By SOL VANZI
When potential super typhoon “Gardo” briefly entered the Philippine Area of Responsibility (PAR) early this month, it caused several days of rain and dark, cloudy skies.
Although ‘Gardo’ did not make landfall, the rainy days it brought about were enough to trigger a volley of sentimental postings about comfort food in social media, with majority of netizens craving for hot, steamy bowls of rice porridge in one guise or another.
Rice, rice rice
Rice is more than comfort food; it is home, family and evokes a warm feeling that everything will be fine.
Rice in many forms also appears as morning, afternoon and midnight snacks.
Just think suman, bibingka, puto, kalamay.
Our love affair with rice begins early.
‘Am’ to lugaw, and beyond
A very thin rice broth called ‘am’ is the first non-milk food given to many Filipino babies.
It is “hugas-bigas” liquid from rinsing rice, boiled until a bit thick.
‘Am’ is also fed to anyone running a high fever; it induces sweating and lowers body temperature.
From ‘am’, the baby or the patient graduates to lugaw (rice porridge)in its many guises.
Most popular are Arroz Caldo (chicken rice porridge) and Goto (rice porridge with tripe).
My grandmother’s favorite was lugaw cooked with dried shrimps called hibe or fresh clams.
There are other variants that take a little more time and effort to prepare.
For best results, porridge is made with newly harvested rice (bigas) by itself or mixed with sticky rice (malagkit) for more body and viscosity.
Many cooks add a slice or two of fresh ginger to goto or arroz caldo.
Some toast a pinch of kasubha (local saffron) for taste and color.
For better presentation, the chicken pieces are taken out of the pot once they are tender, set aside and returned to the pot shortly before serving. This step is not necessary when making goto.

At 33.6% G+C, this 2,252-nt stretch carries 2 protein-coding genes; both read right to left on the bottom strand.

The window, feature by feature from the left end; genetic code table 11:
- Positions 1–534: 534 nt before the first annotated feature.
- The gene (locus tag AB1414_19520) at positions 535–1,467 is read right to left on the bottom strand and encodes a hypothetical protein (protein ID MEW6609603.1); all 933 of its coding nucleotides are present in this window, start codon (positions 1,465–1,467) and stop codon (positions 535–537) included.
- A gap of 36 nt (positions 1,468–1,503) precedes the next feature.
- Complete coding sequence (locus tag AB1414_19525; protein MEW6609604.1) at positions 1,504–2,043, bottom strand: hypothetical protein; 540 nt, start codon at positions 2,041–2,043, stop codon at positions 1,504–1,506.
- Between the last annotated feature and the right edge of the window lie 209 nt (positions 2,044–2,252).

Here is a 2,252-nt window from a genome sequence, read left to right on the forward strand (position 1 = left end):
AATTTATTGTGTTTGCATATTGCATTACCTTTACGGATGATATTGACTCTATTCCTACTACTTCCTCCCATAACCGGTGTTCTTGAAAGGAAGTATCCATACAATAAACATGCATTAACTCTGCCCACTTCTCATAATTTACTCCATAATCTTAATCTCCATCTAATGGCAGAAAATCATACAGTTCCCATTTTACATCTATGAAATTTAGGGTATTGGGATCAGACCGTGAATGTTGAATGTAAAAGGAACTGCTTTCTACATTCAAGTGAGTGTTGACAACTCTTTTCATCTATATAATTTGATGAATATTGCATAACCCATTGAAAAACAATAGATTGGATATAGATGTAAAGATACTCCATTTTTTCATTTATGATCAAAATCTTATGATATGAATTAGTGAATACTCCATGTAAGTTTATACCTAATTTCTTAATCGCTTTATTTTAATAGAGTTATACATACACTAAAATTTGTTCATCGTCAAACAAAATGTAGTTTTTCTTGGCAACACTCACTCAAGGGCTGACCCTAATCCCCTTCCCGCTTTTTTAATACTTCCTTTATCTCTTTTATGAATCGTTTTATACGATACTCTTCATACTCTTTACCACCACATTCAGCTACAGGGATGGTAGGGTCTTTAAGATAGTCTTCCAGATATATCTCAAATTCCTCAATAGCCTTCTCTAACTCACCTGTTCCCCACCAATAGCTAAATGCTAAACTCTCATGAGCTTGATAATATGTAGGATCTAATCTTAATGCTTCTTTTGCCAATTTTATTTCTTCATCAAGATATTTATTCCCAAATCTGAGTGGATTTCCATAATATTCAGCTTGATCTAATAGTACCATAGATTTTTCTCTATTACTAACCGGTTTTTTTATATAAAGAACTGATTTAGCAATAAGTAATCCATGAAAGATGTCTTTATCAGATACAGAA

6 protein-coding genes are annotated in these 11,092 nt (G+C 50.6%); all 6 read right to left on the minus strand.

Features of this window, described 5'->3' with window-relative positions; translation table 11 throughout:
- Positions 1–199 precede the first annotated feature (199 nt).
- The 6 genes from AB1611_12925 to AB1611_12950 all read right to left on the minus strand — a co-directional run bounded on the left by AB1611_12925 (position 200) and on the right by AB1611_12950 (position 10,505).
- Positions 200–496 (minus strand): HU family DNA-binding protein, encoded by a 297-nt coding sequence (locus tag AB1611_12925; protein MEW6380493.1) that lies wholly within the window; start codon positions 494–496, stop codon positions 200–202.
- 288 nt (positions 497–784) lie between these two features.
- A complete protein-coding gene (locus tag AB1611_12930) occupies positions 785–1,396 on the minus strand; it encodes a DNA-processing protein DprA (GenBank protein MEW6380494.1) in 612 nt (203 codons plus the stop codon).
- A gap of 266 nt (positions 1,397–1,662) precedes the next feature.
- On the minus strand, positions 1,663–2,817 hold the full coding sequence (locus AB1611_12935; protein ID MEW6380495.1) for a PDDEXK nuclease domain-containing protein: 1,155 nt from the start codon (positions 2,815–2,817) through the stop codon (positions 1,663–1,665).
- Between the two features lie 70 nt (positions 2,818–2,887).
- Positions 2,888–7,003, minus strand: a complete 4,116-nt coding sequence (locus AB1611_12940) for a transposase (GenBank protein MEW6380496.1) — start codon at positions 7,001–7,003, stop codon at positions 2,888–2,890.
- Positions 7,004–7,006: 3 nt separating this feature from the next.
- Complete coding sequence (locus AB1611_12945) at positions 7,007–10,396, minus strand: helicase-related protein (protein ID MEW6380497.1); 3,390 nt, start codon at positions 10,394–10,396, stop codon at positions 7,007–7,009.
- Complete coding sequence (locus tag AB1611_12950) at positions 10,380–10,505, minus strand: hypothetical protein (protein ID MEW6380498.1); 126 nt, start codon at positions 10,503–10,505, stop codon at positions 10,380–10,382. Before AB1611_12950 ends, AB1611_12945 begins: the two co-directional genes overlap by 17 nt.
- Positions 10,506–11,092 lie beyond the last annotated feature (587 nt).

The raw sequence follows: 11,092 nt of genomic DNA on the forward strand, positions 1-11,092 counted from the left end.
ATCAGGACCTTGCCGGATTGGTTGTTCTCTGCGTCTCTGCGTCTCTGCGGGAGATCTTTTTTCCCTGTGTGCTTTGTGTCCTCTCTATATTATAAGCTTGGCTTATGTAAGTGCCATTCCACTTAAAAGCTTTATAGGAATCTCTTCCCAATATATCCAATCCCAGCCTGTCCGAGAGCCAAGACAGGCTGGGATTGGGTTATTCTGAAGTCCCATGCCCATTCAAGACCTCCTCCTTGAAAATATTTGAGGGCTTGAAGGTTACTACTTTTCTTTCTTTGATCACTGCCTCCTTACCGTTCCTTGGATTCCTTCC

Sweet rice porridge with cream or coconut milk used to be peddled by ambulant vendors who have now shifted to making more profitable fried bananas.
Collectively called ginatan, the sweet porridge is flavored with either fresh corn sliced from the cob (ginatang mais), toasted mongo beans cracked in half (ginatang totong), or chocolate and milk (champorado).
Rice porridge is also served in other Asian countries; Filipinos are most familiar with Chinese congee or chook.
The Chinese basic porridge is bland and it is up to the diner to order condiments to the rice soup before serving.
Most popular toppings are century egg, pork floss, chili sesame oil, fried onions and garlic, salted egg, green onions and poached chicken.
Rainy day craving
What makes us crave for lugaw during rainy days? Every generation has its own answer.
For my parents, it reminds them of the difficult days during World War II, when having lugaw was a luxury.
My brothers and I think of happier days before we lost both parents early.
My own kids remember when all five of them were together in one household.
And their kids?
They’re still creating memories.